My mother was a cleaning lady, cleaning other people’s homes. Our own home was never so clean – her boyfriends never picked up after themselves. Our own home was filthy, and I couldn’t stand to be there. My own home is spotless, not a blemish to be seen.
Things are really exciting at Creo Somnium right now because I had a new story idea, and I’m also working on it in a different way than I have in the past. I’m doing more planning than I used to do, when I would just sit down and write and end of with a splintered story.
The theme or moral of the story is to trust your instincts – your brain and intuition.
“Excuse me,” she said quietly, preparing to dart out the bookstore doorway. Instead, he held the door open for her. “After you,” he said cordially.
“By the power vested in me by the moon and stars, I now pronounce you husband and wife.” The shaman’s final blessing, tossed about on the buffeting winds, was the last restraint from her rose petal lips. He beamed at his bride, their faces close.
This is something new that trying, in effort to practice brevity. Thoughts? (These italicized words don’t count as my 10 🙂 )
Wee Evelyn awoke from her afternoon nap and blinked into the afternoon sunlight, trying to orient herself. The unmoving puppy Pa was there, the blanket ja-ja was there… where was her ninny, her pacifier?
Clutching ja-ja ever tighter, she looked down, hoping to spot it down by her feet. She kicked aside the bootie that had come off her foot to clear out a potential hiding place, to no avail. She exchanged a worried glance with Pa, who told her with a look that he didn’t know where it was either.
148 words, and I think this may become part of something else. What do you think of the story?
Once upon a time, there was a little boy who had the chicken pox. This was one lucky boy, though, for his parents won the Doctor Drawing (as it was later called by the Wordsmiths) on the first try! He went to the clinic with his parents, and got medicine to help with the itching. A week later, he went back for a check-up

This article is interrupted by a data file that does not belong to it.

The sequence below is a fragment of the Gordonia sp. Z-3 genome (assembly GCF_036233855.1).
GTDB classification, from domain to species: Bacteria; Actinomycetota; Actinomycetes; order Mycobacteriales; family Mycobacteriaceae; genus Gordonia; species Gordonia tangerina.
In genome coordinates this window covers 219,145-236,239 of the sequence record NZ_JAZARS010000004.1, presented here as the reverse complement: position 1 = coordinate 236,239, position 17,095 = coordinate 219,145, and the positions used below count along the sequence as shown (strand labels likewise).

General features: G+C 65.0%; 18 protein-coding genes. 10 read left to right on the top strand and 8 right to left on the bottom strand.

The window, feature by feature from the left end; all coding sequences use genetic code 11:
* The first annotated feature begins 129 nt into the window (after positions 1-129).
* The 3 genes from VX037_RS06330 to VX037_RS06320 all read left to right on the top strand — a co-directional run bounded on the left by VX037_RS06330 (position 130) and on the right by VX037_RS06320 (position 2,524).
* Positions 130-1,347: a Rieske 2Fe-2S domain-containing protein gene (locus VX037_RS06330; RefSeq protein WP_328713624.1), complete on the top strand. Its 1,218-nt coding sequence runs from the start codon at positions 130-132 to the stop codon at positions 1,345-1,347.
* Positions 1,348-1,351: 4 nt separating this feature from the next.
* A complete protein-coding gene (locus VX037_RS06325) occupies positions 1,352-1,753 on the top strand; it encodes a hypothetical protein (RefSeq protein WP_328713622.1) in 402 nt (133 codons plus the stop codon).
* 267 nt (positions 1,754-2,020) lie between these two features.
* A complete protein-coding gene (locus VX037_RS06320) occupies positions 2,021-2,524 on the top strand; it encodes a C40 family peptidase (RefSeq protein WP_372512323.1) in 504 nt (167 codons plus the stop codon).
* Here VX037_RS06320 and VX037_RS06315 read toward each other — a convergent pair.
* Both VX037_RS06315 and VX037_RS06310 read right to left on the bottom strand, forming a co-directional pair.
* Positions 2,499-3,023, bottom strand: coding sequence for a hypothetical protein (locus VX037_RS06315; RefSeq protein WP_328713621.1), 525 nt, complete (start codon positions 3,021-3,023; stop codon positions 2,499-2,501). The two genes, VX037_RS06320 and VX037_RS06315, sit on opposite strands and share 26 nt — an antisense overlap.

This is SOO helpful! The writers I love the most have fantastic detail in their stories, but I struggle when I try to emulate them. Good tips
We often hear that we should “show, not tell” — that we should paint a detailed picture for our reader that lets them see what’s happening, rather than simply narrating.
Easier said than done! All details are not created equal: some detail throws a barrier between the reader and your story, and some detail is (ironically) not detailed enough. How do you tell whether a detail helps or hurts? Here are four things to keep in mind when you’re writing descriptively, and some writers who illustrate them perfectly.
Good detail is relevant.
Including every detail is the written equivalent of your friend who can never get to the point of a story because he can’t remember if it happened on Tuesday or Wednesday, or if it was 1 PM or 2 PM, or if the car was red or blue. Good detail is relevant to the point of your post.
Writer beware! Not…
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Reclining, he considered his proposal. The thought of her lips curving into a smile at the sight of the ring made his heart pound.
His fingers still burned raw from where he had scrubbed. Blood really does stain; even skin.
Another stab at flash fiction! Whatchu think?
Years of battle over an idea had dwarfed nations, slain charismatic leaders and laid waste to Earthly bounty. Before these last remaining ruins of humanity disappeared, another desperate idea finally appeared, one on which they could all agree.
A run to the death.
The strongest warriors of remaining tribes began a final test that would make Pheidippides weep with equal parts pride and dismay. A battle waged of sinew, sweat and stamina, as warriors literally chased death in the only measure adequate to determine the strength of their belief. As the number of racers dwindled, hearts were lodged in throats as minds were myopically unified on a single question: “Whose belief is superior?”
The final answer was found in the unexpected sight of the remaining warriors finishing the race unified, side by side. They nudged the world into reconciliation with a single word before death: “Enough.”
No final victor, only a victor’s final command.